When I was a teenager I bought a book called Three British Screenplays. The film scripts in it were Brief Encounter, Scott of the Antarctic, and Odd Man Out. I’d never managed to catch up with any of the movies themselves until I recently came across a DVD of Odd Man Out. It’s extraordinary what odd films turn up on DVD. This is a wonderfully clear copy of the film, no problems with the visual or audio side of it as there often is in these lesser known movies. It’s exactly as Carol Reed intended, with those marvellous light and shadow shots, rainy streets reflecting the street lamps, the snow showing up pure white towards the end. And then there are the faces, a mixture of Dickensian eccentrics, like Robert Newton, Cyril Cusack, F J McCormick (one of the Abbey Theatres great stars) and Joseph Tomelty, and the soon-to-be Hollywood stars: James Mason, Robert Beatty – and Dan O’Herlihy. Fay Compton makes a brief but strong appearance, and hidden amongst the uncredited actors are Wilfred Brambell, a very young Dora Bryan, Eddie Byrne, Geoffrey Keen and Noel Purcell.
It’s an odd story: Mason is the leader of a group of Irish nationalists who gets wounded in a robbery and spends the rest of the day and night on the streets, sometimes protected by those who care, sometimes neglected and sometimes about to be sold for the £1000 pound reward. He’s in danger of discovery from the police, and is nearly left for dead more than once. Two women take him in, briefly, and attend to him, a cabbie inadvertently takes him through the police patrols, and after being discovered by a conniving vagabond, he winds up escaping into a pub, being protected by the publican for a time, caught up by an alcoholic artist who wants to ‘paint his dying eyes’ and then finally is rescued by his girlfriend – for a last moment or two.
The atmosphere throughout is of a world that’s gone: children playing out on the streets until all hours and a gang of rough uneducated boys begging for a penny; cabbies driving horse carriages; a double decker bus crammed with people so that the bus breaks down; people living in derelict conditions and police on every corner; a middle-aged wealthy woman running some gambling house and betraying two of the nationalists to the police; a pub so full that there are half a dozen barmen.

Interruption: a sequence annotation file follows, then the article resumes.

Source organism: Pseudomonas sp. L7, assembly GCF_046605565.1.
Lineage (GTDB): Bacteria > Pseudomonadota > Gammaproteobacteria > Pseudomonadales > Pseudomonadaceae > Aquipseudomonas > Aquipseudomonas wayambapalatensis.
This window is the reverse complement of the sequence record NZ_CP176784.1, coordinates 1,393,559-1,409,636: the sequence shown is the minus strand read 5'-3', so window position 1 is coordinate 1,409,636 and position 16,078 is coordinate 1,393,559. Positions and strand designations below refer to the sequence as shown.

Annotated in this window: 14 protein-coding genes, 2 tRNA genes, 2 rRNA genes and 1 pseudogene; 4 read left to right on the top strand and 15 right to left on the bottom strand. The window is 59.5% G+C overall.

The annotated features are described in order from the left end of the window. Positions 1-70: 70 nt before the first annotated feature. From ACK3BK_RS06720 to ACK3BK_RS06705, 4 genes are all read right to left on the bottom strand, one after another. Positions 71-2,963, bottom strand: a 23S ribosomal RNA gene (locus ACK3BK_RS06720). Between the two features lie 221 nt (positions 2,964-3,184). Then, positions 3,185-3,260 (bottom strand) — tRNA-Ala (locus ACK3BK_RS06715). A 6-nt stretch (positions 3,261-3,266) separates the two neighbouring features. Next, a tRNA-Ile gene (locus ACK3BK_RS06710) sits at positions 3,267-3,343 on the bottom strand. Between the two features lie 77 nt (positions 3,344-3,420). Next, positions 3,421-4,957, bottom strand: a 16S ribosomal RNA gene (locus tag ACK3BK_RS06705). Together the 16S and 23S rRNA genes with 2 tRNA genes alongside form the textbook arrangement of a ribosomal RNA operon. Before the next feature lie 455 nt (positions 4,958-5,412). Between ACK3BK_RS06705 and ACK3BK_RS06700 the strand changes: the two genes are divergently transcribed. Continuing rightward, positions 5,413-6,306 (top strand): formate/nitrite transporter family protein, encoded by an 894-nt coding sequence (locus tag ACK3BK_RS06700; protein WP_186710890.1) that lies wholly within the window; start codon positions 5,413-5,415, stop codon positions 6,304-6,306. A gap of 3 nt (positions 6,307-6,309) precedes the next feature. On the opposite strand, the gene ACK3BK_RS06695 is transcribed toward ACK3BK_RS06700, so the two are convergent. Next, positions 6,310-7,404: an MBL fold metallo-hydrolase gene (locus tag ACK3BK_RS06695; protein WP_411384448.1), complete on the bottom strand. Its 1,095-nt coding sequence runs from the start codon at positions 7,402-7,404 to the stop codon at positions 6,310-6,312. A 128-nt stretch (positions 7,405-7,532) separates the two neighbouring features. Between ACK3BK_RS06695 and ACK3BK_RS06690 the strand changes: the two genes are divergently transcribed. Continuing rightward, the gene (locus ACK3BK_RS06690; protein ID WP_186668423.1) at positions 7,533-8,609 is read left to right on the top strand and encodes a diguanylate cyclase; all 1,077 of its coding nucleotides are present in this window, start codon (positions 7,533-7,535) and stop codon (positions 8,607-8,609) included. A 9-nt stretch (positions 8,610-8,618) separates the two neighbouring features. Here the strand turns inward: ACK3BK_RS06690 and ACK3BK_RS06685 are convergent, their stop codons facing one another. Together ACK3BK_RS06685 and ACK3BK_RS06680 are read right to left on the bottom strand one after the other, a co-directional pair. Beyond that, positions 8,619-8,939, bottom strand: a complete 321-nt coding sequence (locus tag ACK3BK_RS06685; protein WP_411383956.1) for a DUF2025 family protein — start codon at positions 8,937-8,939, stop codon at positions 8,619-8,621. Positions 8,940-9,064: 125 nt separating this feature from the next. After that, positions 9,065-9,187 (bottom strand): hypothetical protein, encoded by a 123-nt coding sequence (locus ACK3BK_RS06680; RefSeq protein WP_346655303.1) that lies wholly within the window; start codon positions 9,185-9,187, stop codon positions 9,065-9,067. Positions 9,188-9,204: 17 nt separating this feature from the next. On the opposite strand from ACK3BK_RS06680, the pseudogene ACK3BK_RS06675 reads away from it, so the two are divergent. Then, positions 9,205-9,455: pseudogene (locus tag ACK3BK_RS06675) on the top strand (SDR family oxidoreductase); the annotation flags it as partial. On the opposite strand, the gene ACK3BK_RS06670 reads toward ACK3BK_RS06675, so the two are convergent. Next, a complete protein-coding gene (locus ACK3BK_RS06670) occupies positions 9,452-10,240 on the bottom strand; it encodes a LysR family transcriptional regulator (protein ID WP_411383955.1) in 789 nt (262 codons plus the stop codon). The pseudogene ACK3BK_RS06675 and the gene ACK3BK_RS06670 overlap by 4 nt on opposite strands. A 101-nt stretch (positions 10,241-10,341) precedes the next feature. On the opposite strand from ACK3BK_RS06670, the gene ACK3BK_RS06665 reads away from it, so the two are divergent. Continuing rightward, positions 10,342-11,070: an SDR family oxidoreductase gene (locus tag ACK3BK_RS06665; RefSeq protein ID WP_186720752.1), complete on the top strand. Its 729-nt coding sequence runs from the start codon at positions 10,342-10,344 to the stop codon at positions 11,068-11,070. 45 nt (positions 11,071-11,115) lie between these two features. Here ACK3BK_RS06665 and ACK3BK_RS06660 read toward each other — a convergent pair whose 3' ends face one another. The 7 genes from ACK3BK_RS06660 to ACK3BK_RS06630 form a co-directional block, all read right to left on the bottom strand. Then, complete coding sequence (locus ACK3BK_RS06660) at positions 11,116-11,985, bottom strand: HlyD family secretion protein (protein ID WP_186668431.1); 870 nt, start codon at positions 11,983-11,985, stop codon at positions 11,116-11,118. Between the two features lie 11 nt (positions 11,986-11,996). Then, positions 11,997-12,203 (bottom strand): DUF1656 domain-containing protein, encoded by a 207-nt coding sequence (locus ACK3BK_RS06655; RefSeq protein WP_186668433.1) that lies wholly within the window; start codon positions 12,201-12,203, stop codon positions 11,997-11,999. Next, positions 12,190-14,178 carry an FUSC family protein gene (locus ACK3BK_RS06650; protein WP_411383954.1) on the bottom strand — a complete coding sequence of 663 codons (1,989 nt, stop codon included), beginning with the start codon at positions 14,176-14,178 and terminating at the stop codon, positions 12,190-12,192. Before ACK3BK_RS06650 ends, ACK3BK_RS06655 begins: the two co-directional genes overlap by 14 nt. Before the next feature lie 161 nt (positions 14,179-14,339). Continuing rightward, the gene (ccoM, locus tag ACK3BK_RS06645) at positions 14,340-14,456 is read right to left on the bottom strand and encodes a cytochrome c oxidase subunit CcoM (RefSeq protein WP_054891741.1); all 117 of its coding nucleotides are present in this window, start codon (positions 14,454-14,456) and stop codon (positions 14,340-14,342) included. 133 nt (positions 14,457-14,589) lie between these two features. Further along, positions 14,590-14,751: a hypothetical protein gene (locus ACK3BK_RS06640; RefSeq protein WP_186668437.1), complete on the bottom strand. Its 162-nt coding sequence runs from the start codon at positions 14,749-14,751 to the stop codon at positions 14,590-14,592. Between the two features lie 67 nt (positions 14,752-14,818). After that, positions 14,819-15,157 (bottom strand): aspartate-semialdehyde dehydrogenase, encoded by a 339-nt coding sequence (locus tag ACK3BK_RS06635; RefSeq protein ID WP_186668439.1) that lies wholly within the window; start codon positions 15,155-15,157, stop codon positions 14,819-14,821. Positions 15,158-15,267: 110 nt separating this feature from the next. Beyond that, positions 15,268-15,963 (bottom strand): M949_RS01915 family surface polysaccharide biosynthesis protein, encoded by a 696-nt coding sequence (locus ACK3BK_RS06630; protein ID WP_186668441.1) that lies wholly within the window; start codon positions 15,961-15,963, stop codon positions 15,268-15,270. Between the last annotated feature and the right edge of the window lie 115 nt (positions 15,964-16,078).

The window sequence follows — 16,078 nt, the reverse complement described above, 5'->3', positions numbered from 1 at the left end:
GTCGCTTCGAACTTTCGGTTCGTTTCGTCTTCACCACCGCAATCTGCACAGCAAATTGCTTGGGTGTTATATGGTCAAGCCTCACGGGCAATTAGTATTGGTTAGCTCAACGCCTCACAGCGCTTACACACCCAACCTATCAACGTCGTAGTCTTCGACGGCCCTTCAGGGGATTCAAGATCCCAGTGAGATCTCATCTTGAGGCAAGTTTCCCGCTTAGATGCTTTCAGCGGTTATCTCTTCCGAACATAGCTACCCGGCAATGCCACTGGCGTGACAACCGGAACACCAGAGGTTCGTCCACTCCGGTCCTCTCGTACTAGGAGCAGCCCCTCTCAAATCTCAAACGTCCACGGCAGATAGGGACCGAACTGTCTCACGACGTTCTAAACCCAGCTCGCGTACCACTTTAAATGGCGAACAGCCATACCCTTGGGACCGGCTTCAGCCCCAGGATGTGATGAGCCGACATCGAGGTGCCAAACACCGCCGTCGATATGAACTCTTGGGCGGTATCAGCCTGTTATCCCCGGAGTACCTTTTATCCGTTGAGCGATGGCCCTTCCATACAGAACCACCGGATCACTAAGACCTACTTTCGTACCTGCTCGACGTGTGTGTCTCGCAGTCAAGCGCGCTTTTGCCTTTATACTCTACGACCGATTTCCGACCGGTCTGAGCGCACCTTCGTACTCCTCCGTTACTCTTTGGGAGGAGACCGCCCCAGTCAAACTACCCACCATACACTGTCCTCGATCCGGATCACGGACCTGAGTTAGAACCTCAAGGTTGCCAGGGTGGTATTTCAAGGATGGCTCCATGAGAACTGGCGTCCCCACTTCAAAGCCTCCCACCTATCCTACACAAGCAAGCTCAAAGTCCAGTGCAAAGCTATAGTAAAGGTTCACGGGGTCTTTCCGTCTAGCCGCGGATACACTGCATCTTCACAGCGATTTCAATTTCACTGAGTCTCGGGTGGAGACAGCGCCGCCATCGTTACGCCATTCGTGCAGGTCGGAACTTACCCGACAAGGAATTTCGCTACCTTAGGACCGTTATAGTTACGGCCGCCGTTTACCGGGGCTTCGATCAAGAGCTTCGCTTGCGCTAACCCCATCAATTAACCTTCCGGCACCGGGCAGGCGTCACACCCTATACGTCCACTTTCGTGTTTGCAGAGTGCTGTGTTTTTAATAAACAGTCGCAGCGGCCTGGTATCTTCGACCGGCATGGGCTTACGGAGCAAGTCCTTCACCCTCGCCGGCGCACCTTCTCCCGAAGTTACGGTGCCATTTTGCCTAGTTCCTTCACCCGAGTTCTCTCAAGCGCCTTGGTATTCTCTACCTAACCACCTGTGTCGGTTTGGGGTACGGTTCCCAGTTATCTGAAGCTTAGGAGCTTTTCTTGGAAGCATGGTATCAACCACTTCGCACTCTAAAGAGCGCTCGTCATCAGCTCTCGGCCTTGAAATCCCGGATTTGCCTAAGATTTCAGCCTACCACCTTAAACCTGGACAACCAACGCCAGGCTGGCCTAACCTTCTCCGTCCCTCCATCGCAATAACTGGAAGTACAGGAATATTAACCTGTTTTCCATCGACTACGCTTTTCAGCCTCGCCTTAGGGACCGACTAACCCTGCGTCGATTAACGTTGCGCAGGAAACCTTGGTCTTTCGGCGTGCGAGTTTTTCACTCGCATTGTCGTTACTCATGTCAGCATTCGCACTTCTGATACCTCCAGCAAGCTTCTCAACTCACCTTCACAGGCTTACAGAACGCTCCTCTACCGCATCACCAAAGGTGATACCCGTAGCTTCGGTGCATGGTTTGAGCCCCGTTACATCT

It’s a film packed with detail: as much is going on in the background of some shots as in the foreground, and every shot is a delight to the eye. It’s almost surrealist visually; a lot of the lighting isn’t natural, and isn’t intended to be. As the night creeps on things get more and more strange, so that the nighttime outside scenes are obviously shot in the studio (even to the pretend trains rushing past in the background of one set, signified only by the smoke trail and the hoot of the engine) and the house where the vagabond, the doctor who’s missed his calling and the artist live is a great ramshackle place that’s once been the home of someone wealthy. The streets are no longer filmed on location as they were in the day time scenes, but have an increasingly Caligari feel about them.
The acting is on a consistently high level, and the direction of the actors is another area in which there’s attention to detail. Mason has a difficult role to play as someone who’s only half with it most of the time; Beatty makes what he can of a loyal partner in the group but vanishes part way through the story; Cusack is as full of beans as always; Elwyn Brook-Jones makes the most of his enormous eyes and screwed up face; W G Fay plays an apparently dull-witted priest who turns out to be sharper than anyone around him, and so the list goes on. Only Kathleen Ryan, as the girlfriend, disappoints. It’s possible that she was supposed to play her namesake Kathleen as a rather downhearted girl, disappointed that the rebellion is taking so long and is about to take her man down with it. But she sticks to this one note throughout, and isn’t really believable when she claims she would shoot her boyfriend rather than let him be taken to prison – and shoot herself too.
Well worth waiting for after all these years.